Enhancing International Cooperation in AI Research: The Case for a Multilateral AI Research Institute
Developing responsible, human-centered artificial intelligence (AI) is a complex and resource-intensive task. As governments around the world race to meet the opportunities and challenges of developing AI, there remains an absence of deep, technical international cooperation that allows like-minded countries to leverage one another’s resources and competitive advantages to facilitate cutting-edge AI research in a manner that upholds and promotes democratic values. Establishing a Multilateral AI Research Institute (MAIRI) would provide such a venue for force-multiplying AI research and development collaboration. It would also reinforce the United States’ leadership as an international hub for basic and applied AI research, the development of AI governance models, and the fostering of AI norms that align with human-centric and democratic values.
In its final report published in March 2021, the National Security Commission on Artificial Intelligence (NSCAI) recommended that the United States work closely with key allies and partners to establish a MAIRI and called for congressional authorization and funding to allow the National Science Foundation (NSF) to lead the effort. Built upon these recommendations, this white paper outlines a blueprint for an AI research institute that can champion human-centered approaches to conducting AI research, promote multi-stakeholder international R&D cooperation to unleash innovation and economic prosperity, and cultivate AI talent. MAIRI can demonstrate to the world that AI-enabled technologies can benefit humanity, strengthen democracy, and support inclusive economic growth.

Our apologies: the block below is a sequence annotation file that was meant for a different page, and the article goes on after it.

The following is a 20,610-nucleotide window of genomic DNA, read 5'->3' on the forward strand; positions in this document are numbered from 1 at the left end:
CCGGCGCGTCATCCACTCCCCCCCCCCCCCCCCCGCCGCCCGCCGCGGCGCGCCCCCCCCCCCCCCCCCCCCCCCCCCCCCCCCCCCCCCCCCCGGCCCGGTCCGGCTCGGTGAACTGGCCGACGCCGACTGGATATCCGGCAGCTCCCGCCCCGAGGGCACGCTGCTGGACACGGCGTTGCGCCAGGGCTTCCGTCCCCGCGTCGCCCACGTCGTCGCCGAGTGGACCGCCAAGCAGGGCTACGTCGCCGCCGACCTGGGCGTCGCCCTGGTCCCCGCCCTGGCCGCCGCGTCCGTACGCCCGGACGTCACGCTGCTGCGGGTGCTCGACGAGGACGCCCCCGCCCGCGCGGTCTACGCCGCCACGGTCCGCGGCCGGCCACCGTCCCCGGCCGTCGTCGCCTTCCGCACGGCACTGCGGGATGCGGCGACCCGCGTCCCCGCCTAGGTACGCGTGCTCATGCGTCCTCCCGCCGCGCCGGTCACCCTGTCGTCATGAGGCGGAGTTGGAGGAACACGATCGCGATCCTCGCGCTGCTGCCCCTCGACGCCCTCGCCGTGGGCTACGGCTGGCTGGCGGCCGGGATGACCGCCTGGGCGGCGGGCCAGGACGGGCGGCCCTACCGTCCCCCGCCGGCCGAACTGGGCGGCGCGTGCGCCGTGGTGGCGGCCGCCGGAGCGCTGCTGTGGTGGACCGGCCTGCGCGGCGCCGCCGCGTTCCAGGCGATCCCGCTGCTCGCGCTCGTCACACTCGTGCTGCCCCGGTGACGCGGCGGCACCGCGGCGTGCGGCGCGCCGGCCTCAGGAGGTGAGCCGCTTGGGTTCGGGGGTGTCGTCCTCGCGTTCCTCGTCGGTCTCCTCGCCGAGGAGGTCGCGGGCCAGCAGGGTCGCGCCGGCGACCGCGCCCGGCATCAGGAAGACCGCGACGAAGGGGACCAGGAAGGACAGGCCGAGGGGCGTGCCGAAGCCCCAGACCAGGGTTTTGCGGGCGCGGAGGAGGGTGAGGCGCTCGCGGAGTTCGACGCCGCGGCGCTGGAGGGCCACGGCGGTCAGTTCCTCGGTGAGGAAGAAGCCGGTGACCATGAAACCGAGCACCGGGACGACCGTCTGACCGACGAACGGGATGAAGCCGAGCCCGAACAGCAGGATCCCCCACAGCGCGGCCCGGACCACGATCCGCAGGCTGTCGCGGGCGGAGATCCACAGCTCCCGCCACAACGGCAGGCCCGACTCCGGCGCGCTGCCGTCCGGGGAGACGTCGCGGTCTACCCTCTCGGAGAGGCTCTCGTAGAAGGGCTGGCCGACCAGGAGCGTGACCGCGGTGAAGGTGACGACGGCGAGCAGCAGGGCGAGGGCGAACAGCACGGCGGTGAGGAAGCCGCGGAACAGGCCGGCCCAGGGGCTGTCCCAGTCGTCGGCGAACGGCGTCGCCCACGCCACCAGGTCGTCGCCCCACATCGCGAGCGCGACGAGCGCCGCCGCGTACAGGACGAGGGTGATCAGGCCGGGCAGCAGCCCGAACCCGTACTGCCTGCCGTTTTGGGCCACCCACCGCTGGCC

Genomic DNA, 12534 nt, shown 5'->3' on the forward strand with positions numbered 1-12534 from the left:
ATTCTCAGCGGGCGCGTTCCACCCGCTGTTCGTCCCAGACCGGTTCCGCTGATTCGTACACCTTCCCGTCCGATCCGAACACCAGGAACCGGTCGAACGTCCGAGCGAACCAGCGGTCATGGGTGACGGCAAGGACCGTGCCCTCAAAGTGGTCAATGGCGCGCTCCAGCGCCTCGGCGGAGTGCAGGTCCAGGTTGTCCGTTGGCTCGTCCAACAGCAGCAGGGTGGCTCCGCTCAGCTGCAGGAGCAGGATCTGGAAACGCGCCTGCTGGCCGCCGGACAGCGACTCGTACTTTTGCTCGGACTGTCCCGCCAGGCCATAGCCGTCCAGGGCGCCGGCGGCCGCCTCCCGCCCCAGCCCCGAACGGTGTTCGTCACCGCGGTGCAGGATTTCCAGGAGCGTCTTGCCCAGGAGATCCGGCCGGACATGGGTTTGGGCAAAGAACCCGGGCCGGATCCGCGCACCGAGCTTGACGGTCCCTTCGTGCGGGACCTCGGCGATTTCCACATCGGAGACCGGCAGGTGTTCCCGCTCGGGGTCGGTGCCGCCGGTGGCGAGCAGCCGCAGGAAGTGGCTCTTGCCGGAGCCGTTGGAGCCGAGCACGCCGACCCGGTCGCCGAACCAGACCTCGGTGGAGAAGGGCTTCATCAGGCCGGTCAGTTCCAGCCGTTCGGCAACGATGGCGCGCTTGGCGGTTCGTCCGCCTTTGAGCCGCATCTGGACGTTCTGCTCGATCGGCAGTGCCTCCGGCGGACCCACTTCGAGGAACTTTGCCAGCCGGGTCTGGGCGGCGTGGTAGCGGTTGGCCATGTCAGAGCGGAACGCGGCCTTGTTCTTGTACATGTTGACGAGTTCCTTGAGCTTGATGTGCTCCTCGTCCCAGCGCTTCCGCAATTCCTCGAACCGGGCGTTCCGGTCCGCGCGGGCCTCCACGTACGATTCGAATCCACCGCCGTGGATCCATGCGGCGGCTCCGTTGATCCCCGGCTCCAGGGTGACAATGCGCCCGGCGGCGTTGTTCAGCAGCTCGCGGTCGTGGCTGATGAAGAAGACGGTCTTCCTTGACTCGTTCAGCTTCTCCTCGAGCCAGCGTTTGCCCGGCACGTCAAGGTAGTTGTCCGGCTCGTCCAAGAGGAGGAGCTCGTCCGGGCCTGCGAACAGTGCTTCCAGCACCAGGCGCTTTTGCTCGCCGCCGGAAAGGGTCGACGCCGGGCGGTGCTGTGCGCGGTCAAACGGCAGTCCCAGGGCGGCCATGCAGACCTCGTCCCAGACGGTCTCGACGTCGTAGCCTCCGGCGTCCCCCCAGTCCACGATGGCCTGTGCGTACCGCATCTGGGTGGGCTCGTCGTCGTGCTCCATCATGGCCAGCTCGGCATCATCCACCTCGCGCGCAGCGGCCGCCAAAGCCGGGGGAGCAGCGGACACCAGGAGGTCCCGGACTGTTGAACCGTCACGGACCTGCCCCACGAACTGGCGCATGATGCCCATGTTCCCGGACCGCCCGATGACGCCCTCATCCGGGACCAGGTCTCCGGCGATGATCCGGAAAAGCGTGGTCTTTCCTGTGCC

Daniel Zhang - Stanford University
Christie Lawrence - Stanford University
Michael Sellitto - Stanford University
Russell C. Wald - Stanford University
Marietje Schaake - Stanford University
Daniel E. Ho - Stanford University
Russ Altman - Stanford University
Andrew Grotto - Stanford University